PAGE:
Magicistragic mix for May

Sometimes life grows hectic and puttering around on the internet loses its luster for a bit. This is one of those times. I fully expect to find more time to aimlessly ramble about albums in the near future. In the meantime, here is another mix that captures the vibe of my evening. On an unrelated note, this humble blog is slowly approaching its fifth anniversary this summer. Would anyone out there like to design a graphic to commemorate our humble beginnings when the day finally rears its meager head? If not, I guess I’ll just create a portrait of a bawling wizard myself.

Steely Dan-Babylon Sisters


Tortoise-Magnet Pulls Through

Pere Ubu-Non Alignment Pact

Tamaryn-The Waves

The Clean-Getting Older

Glenn Jones-Across the Tappan Zee

Jimi Tenor and Kabukabu-Africa Kingdom


Marcos Valle-Ele E Ela

Bob Seger-Evil Edna

Django Django-Hail Bop

Lilacs and Champagne-Sour/Sweet

His Majesty’s Coachmen-I Don’t Want to See You

Thee In-Set-They Say

Damien Jurado-Birdcage

Girls Names-Drawing Lines

The Chills-After They Told Me She Was Gone

Gene Clark-Jimmy Christ

Thee Oh Sees-Putrifiers II

Television Personalities-Anxiety Block

Captain Beefheart-Twist Ah Luck

Bob Seger-Mongrel

October 18, 2008

Bob Seger

Mongrel (Capitol 1970)

Before the flood of testosterone and confidence gave way to a mere trickle from his mangina, Bob Seger was one of the biggest badasses to ever be associated with rock and roll. Just listen to “Heavy Music” or “Ramblin’ Gamblin’ Man” and you are left dumbfounded that this man later wrote “Night Moves” and “Against the Wind.” He was so cocksure and in control of a raucous band able to combine 60s soul, frat rock and gratuitous riffery that wouldn’t sound out of place on a southern rock album. This music was so male and funky that it seemed as if he would fuck or fight you in an instant.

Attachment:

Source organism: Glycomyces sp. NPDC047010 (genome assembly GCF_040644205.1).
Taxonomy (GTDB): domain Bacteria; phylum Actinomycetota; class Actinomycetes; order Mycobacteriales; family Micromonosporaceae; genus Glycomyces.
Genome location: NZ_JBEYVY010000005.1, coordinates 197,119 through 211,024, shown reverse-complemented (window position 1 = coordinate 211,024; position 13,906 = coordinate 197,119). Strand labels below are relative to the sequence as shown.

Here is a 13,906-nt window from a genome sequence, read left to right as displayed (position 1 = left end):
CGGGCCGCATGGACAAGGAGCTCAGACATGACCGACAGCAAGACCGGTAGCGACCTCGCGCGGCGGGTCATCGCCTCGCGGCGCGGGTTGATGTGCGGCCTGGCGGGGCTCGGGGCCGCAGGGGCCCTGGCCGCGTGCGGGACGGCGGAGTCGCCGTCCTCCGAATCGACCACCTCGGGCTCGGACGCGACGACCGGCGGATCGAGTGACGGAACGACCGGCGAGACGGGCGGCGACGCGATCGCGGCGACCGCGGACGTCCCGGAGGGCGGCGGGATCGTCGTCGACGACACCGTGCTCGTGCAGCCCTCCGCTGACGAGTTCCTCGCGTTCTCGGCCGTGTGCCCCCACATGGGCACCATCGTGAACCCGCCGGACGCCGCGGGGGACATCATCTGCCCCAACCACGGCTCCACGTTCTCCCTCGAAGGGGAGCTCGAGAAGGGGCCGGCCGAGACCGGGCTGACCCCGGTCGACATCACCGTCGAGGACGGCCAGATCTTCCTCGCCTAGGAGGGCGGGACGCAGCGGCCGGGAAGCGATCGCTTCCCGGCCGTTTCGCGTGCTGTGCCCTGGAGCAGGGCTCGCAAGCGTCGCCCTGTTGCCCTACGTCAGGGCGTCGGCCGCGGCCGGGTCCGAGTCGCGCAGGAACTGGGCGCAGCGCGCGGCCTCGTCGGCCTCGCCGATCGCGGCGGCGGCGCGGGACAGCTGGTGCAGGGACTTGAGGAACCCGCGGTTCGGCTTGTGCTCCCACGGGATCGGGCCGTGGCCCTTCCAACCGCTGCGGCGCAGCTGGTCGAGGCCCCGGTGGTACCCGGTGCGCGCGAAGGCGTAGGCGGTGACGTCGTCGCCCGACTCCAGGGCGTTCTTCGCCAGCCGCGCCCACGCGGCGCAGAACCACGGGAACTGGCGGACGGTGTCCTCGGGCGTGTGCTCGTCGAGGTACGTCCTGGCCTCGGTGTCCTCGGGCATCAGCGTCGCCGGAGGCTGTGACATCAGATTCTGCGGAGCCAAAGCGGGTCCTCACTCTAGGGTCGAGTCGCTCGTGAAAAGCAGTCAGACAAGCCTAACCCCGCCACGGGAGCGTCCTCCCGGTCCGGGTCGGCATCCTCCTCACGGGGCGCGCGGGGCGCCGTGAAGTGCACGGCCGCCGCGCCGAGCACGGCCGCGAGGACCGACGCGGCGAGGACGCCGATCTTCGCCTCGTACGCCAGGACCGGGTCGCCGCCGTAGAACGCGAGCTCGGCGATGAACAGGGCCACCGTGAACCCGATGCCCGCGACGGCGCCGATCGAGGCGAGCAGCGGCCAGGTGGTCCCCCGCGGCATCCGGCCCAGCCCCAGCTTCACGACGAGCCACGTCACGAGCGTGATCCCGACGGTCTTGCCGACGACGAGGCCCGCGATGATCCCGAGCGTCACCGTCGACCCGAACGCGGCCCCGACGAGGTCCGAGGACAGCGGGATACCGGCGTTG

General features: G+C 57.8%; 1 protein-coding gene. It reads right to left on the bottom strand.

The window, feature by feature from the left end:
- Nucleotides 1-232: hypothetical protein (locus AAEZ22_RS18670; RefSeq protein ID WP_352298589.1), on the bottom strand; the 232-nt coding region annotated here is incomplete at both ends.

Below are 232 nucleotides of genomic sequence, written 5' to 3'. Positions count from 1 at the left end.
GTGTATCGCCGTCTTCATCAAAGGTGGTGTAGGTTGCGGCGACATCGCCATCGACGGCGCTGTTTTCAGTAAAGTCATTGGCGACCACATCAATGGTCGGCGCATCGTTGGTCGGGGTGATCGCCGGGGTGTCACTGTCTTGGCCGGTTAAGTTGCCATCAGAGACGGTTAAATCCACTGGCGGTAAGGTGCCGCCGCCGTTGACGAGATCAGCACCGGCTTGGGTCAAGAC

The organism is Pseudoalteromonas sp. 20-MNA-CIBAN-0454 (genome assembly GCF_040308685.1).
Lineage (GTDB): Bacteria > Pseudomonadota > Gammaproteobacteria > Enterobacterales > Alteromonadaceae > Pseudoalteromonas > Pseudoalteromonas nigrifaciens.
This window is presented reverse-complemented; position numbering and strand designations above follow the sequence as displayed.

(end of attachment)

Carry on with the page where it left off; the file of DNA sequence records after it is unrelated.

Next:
1970’s Mongrel was his first album with a new version of the Bob Seger System band and the change in direction is apparent. Gone is the funk and an almost metallic boogie rock takes it rightful place. I love the Bob Seger System, but Mongrel snarls in a wholly different manner. I always find it hard to believe he is from the North instead of the South since some of this sounds like a southern-fried Springsteen by way of Wilson Pickett. Mongrel is a fitting title since it has digested soul, rock and blues and spit it out with a snarl usually lacking in all three genres. It is such a tight, vicious album that makes you wish there were more Seger albums in this vein. This is the last time you’ll see this Bob Seger in such consistent form. After Mongrel, this erupting phallus quickly shrunk and Seger became Buffalo Bill and performed the lamb dance.